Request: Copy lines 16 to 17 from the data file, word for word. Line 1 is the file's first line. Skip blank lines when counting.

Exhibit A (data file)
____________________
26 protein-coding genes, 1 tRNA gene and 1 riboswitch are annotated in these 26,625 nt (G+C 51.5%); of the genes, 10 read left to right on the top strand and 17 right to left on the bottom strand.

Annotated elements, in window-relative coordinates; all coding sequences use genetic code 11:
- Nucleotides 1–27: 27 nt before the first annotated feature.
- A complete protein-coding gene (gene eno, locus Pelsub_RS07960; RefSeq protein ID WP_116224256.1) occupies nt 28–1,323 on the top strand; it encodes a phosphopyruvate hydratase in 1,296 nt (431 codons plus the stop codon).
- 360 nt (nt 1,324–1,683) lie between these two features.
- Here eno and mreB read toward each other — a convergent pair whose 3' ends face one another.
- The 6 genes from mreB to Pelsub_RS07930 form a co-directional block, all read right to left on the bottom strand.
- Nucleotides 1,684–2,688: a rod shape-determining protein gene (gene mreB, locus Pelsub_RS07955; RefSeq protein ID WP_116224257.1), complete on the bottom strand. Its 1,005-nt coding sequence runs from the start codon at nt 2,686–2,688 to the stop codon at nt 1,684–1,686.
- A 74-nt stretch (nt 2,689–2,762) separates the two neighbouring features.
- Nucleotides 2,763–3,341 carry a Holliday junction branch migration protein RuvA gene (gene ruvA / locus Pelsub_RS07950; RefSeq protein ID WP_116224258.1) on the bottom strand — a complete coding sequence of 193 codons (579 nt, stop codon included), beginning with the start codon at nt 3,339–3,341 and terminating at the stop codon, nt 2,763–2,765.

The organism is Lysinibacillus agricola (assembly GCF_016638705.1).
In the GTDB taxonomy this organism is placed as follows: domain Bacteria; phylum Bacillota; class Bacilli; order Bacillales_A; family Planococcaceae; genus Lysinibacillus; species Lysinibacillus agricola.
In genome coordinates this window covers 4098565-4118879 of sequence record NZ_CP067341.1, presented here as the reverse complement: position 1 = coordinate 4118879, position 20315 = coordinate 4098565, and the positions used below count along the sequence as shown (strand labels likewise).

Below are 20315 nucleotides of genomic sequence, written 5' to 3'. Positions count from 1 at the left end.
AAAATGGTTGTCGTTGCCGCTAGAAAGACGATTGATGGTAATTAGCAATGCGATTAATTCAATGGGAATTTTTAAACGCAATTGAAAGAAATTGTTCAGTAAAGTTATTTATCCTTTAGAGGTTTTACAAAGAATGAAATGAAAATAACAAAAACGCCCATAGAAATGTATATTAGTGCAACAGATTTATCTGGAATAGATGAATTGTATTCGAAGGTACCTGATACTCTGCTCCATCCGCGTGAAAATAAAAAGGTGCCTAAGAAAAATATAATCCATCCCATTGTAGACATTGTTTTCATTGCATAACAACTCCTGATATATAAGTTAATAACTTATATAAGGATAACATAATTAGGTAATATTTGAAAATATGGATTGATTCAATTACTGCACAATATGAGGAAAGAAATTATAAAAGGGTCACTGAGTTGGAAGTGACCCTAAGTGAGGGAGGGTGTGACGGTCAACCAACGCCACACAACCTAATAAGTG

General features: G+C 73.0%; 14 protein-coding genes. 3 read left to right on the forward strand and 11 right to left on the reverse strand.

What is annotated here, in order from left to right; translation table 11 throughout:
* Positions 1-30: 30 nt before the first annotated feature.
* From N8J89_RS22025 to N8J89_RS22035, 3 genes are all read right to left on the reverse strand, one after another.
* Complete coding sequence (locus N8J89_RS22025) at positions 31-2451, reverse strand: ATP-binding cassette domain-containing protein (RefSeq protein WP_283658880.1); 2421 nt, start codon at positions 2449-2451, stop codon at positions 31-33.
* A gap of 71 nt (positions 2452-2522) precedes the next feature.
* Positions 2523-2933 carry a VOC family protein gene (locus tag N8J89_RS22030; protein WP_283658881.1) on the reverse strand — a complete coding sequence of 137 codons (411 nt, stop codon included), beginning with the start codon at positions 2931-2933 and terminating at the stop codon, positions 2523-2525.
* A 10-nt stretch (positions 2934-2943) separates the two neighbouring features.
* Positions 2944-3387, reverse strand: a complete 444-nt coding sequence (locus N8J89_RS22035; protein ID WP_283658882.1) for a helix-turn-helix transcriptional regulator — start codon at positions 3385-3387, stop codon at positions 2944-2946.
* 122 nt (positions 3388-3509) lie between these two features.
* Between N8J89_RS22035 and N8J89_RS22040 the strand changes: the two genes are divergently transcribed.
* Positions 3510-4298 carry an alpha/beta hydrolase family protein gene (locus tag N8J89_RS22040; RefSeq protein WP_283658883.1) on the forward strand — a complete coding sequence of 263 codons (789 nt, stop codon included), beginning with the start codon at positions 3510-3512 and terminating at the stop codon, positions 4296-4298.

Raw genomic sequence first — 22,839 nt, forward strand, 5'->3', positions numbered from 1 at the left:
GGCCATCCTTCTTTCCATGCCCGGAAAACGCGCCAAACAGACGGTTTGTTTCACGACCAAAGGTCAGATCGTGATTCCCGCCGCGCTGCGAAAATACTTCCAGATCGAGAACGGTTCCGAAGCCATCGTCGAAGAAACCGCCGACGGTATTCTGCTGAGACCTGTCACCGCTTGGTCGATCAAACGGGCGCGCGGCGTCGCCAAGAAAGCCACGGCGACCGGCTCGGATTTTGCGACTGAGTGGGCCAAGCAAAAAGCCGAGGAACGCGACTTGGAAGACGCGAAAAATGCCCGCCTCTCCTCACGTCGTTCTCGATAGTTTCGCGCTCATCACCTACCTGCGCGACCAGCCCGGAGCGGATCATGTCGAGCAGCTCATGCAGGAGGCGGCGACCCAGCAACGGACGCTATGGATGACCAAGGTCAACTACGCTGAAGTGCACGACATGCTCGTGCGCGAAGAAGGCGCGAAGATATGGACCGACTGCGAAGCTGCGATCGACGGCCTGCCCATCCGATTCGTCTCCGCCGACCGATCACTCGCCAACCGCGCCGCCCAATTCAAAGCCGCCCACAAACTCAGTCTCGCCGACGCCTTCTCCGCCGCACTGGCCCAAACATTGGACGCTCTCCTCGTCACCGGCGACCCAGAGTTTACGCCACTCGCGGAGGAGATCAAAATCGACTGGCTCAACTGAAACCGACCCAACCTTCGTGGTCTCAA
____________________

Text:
General features: G+C 73.0%; 14 protein-coding genes. 3 read left to right on the forward strand and 11 right to left on the reverse strand.

What is annotated here, in order from left to right; translation table 11 throughout: